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Michelle (age 2) and Grandma

Another Day; Another Challenge

From the time my daughter was three months old, I knew something was wrong. When Michelle was three, the Cincinnati Center for Developmental Disorders diagnosed her with Williams syndrome. Although she displayed many of the trade-mark characteristics of the syndrome – over friendliness to strangers, sensitive hearing, low birth weight, failure to thrive, peanut butter only diet – she was spared the cardiovascular defects. Yet, we still faced some incredible challenges, which intensified as she grew.

  • Manipulation Strategies.
  • Severe anxiety.                                                       
  • Obsessive-compulsive behavior.
  • Threatening voices
  • Panic attacks.
  • A critical lack of impulse control.
Michelle age 4

Another Day, Another Challenge chronicles Michelle’s story from birth, through her diagnosis and delayed development, and the challenges I faced one right after another.
…From the doctors
…To the schools
…To Michelle herself

With her fascination for 911 to her love for the telephone, Michelle created never-ending challenges, incurring exorbitant long distance charges, constant emergency room visits, complaints from the fire department, and chronic visits from the police department at all hours of the day and night.

Informative and educational, Another Day, Another Challenge is a must-read for special education teachers, EMS personnel, pediatricians, professionals in the mental health field, and for Christian parents who are struggling to find God’s purpose in all their challenges.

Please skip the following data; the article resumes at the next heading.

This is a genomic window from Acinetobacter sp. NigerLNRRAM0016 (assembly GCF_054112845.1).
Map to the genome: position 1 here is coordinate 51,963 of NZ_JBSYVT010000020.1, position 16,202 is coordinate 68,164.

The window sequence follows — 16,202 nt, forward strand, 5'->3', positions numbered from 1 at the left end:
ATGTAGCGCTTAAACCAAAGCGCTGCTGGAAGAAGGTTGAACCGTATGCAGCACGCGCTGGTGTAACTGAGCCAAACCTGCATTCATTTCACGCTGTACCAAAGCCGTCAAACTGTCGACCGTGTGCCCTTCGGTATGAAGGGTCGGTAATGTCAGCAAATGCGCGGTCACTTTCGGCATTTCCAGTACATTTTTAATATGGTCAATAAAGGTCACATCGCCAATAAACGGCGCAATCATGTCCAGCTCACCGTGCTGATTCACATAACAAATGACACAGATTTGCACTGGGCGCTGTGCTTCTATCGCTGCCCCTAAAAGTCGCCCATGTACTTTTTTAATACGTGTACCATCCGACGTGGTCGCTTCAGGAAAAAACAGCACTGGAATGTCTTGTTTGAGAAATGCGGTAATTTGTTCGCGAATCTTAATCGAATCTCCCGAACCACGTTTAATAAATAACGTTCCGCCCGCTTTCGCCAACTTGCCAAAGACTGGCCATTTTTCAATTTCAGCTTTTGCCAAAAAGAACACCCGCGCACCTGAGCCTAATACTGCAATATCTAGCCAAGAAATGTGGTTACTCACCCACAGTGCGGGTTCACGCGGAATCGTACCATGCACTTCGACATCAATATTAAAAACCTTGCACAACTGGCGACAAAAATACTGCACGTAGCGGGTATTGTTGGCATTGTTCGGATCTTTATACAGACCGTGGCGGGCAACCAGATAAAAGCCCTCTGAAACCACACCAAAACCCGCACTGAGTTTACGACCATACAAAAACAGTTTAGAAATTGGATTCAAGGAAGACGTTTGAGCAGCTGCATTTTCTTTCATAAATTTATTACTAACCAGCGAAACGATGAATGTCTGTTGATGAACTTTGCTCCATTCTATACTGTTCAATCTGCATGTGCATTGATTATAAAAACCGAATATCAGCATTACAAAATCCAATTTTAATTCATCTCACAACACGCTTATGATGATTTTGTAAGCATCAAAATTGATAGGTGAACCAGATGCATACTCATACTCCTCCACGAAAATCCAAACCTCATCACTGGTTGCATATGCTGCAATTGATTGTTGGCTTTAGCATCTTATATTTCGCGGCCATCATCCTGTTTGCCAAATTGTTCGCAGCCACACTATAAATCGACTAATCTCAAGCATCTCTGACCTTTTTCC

A Word of Warning:

This book is not a comprehensive overview on the life of the average child with Williams syndrome. It is a look at the daily challenges of the parent, some of which all parents of a special needs child are forced to deal with (such as bullies and the school system). But as far as my challenges with the medical field are concerned, keep in mind that when Michelle was diagnosed, most doctors had never even heard of Williams syndrome. And while the book highlights many of the characteristics of the syndrome, it also contains ideas. Should you be forced to deal with anything remotely similar to what I went through, it might be an encouragement to see how I got through my situation.

People with Williams syndrome display a wide range of symptoms, from the mild to the severe. Michelle’s story is about a child on the severe end of the spectrum, so don’t be alarmed that your two-year-old with Williams syndrome will become a nightmare to raise. That probably isn’t the case.

As a mother, I heard about all the wonderful aspects of the syndrome. Yet, when I attended Williams syndrome luncheons or picnics, I felt like I had nothing in common with these parents. Although their children also had Williams syndrome, they could not begin to understand my daily struggles. I felt so alone. And as Michelle got older, I couldn’t even take her with me to many of these functions because of her behavior. So she wasn’t able to develop friendships with other children with Williams syndrome.

To check out the book, click here.